The ridges is about 110 metres long, and is solid. The ridge eventually collides with the main face, and you will see the spectacular gendarme above. One pitches of stiff 5.6 climbing gets you to the crux pitch, The Gendarme. 

The Gendarme is kinda tricky but also one of the most unique pitches I've ever done. Lot's of cams are jammed in to the climbers right where people have strayed a bit too far. The move upwards and mantle onto a pretty flat stretch just a couple metres bellow the Gendarme peak. From here an awkward stretch will into a corner using a tiny crystal allows you to slide into a corner. This offers good holds onto a hand traverse crack. You move traverse along a few metres, and then the feet run out. You have to lower yourself onto a foothold that cannot be seen beneath a lip. It's ways down, and a bit of a leap of faith. Shorter climbers will have to lower all the way to reach it. Once on those feet it's an easy hop and skip to the belay. It's often to polite to pop a cam in here for your second as it greatly increases their comfort. 

It's a quick 3rd class traverse west that brings you to a corner with one last pitch of 5.5. And then you're on top!

Take a moment to enjoy the view, then find the rap anchors and head back down. The descent can be a little tricky. It's a quick rap back to the traverse, and over to the Gendarme. On the east side of the Gendarme is the bolts, they are over the edge, so it can be kinda tricky getting to them as you have to hop over the edge before you rappel. There is a second station a bit to the climbers left (skiers/rappers right) that starts on the other side of a notch. One more rap gets you back to the 4th class ridge. If you have double 60m you can make this in one rap from the notch station, if I recall correctly. A short traverse brings you to the next rap station. This gets you to the first of two rap stations back to the diving board rocks. From here you can do more rap for some tat, or down climb. 

Once back at the col you can go down the alternative route, or take the the three rap stations down the col. This can be risky as even in the early afternoon rock fall is common. The last rap is the most dangerous over the bergshrund, and presents the greatest risk.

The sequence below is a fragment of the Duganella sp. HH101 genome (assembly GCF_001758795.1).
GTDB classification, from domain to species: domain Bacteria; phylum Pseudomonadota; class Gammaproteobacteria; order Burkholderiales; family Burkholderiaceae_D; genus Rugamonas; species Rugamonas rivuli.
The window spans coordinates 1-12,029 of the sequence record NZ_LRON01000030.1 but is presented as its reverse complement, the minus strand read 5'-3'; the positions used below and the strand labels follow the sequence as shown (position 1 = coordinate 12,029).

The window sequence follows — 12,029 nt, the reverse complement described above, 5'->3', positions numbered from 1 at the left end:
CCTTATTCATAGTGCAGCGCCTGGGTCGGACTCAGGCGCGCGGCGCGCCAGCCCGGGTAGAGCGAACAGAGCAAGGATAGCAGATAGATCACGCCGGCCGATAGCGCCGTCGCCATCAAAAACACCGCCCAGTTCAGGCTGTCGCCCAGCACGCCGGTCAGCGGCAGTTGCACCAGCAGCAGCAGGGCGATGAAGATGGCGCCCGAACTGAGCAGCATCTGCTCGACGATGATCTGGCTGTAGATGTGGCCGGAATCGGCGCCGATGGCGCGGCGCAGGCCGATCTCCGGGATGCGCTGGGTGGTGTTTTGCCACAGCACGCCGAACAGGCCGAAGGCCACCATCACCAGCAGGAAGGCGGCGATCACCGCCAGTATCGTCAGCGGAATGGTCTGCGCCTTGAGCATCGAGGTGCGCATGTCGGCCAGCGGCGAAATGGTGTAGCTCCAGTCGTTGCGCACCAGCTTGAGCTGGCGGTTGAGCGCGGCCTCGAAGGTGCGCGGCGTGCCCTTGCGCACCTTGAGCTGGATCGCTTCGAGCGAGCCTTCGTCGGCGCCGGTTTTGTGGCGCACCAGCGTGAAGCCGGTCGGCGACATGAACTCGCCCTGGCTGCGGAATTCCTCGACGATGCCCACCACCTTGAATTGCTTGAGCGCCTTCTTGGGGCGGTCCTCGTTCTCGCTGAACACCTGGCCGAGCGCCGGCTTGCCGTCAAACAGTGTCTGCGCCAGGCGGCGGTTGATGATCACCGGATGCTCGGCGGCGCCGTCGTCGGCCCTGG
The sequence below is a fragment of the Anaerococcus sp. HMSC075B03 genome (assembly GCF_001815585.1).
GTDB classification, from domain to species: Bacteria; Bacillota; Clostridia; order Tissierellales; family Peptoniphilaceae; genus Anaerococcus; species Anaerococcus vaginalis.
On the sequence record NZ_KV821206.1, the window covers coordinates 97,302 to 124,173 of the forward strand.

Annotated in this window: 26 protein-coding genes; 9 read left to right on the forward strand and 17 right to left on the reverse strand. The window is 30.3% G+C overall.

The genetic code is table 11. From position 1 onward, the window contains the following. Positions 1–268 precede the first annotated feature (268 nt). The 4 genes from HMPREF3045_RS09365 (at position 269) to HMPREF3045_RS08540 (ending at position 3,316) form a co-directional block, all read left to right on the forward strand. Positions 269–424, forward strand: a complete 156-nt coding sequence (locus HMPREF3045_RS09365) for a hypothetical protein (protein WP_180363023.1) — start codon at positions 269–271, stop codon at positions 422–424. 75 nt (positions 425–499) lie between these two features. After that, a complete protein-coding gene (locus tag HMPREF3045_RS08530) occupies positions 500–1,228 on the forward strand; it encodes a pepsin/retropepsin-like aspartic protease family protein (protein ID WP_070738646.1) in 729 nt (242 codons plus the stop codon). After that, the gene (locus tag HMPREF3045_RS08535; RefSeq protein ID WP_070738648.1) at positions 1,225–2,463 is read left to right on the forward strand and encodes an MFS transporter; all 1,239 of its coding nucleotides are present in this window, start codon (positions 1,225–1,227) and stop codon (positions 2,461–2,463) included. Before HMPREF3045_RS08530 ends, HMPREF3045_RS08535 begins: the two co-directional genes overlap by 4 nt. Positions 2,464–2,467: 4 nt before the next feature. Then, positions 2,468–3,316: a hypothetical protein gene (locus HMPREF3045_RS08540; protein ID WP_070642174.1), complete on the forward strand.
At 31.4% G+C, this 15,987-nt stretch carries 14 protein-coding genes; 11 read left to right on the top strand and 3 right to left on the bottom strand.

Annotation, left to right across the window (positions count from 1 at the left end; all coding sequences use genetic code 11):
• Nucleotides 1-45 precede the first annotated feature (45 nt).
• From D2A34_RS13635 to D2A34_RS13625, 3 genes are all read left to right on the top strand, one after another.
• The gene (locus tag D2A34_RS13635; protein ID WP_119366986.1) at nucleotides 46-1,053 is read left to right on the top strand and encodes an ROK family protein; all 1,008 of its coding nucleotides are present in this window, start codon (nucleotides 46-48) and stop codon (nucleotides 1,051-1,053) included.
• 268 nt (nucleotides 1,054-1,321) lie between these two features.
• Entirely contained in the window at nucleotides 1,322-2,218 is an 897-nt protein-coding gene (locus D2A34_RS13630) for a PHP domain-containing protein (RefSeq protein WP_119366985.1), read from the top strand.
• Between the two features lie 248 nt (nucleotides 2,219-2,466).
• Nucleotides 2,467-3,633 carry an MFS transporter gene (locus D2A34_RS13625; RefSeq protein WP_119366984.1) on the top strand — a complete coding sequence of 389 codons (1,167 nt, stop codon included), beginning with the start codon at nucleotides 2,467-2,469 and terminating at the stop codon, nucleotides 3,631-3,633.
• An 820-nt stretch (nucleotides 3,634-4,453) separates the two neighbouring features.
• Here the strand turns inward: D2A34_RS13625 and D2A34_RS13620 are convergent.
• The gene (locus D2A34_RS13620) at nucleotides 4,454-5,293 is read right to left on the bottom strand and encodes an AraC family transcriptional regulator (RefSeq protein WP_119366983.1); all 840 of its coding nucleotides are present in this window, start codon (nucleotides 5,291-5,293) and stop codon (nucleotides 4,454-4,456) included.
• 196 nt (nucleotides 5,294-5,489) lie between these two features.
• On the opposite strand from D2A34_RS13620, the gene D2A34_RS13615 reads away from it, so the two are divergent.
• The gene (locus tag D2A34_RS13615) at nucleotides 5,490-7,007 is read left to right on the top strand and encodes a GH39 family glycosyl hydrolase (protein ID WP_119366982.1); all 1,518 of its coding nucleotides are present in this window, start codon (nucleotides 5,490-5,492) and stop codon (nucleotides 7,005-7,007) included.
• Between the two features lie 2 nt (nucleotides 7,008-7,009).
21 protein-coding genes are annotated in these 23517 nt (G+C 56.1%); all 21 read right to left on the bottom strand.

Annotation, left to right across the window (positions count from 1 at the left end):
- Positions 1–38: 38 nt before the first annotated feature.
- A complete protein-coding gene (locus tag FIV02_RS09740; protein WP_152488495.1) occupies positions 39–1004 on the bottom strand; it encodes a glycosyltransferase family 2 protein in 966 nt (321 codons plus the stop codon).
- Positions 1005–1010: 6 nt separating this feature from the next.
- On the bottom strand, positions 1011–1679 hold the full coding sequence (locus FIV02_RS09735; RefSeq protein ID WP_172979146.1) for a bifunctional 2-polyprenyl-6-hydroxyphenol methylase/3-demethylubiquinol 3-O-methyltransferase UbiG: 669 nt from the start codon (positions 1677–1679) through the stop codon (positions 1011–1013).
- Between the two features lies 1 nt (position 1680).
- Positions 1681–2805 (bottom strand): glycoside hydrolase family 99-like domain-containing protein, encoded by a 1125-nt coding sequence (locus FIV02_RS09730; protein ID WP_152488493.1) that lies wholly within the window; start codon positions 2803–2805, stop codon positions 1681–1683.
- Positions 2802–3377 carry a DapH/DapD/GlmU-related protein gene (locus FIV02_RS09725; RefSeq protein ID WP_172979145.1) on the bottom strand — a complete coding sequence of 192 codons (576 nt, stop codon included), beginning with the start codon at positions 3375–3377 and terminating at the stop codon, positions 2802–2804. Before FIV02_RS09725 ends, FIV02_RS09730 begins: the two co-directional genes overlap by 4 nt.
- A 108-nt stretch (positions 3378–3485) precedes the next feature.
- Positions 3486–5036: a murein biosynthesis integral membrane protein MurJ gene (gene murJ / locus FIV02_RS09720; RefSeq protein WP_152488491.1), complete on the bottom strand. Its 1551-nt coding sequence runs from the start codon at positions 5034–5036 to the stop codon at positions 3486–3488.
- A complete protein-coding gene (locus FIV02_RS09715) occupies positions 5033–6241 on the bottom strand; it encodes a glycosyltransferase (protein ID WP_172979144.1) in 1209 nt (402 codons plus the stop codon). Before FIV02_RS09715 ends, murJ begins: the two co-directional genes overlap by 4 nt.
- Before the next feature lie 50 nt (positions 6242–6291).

Pack List

  • Hiking or light Mountaineering Boots. Some people do it in approach shoes. Rock shoes will make certain sections much easier. 
  • Layering system - Base, mid, shell, and warm belay layer. Softshells are nice to have. 
  • Small (15-25L) climbing pack, and Large (60L) pack for approach
  • Dark sunglasses
  • Headlamp (with extra batteries)
  • Gloves, one light, one heavy
  • Sleeping bag
  • Waterbottle
  • Hat
  • Food, Snacks

Sundries and other optionals

  • Extra socks
  • Buff
  • Trekking poles
  • Tarp (for the frequent storms)
  • Camping gear (tent, pad, stove, mess kit) if staying at Applebee
  • Stuff Sacks (for food)

Climbing Gear

  • Standard personal kit -  personal anchor system (single screwgate, or dedicated cowtail if you prefer), belay device with HMS, 1 HMS biner, 1 extra screwgate, 2 spare wiregate, 1 120cm sling with screwgate, 5m of 6mm cord for prussiks and rescue. 
  • Crevasse Rescue Kit
  • Ice Axe
  • Crampons (aluminums are fine for the BS Col)
  • Helmet
  • Harness

Okay, so this is pretty personal. Going as lightweight as possible really speeds up the scrambling and mountaineering sections, and the less gear you place the faster you go. Some folks would probably fine with a light Alpine Rack:

  • Cams 1.25 - 2in.  (BD 0.75, 1, 2)
  • Half set of nuts
  • Two 120 slings, one 240cm sling
  • 4 Alpine draws, 2 60cm slings

Personally, as someone who leads 5.9 at Squamish, but who also has weak headspace I found it was comforting to have a full rack with me on the final two pitches. They are very steep, and felt more like 5.8 then 5.6 to me, but that could have been the exposure. 

  • Cams - 0.4 to 3 in. (BD 0.1 -3)
  • Full set of nuts
  • Two 120cm slings, 1 240cm sling
  • 6 Alpine Draws, 6 60cm slings
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Added by Tam McTavish

Long time outdoor industry worker, based in Canmore, AB. Certified gear nerd, just trying to legitimize my addiction by actually taken them out. Mountaineering is my biggest stoke. I love being on glaciers, and experience the long hard days of big mountains.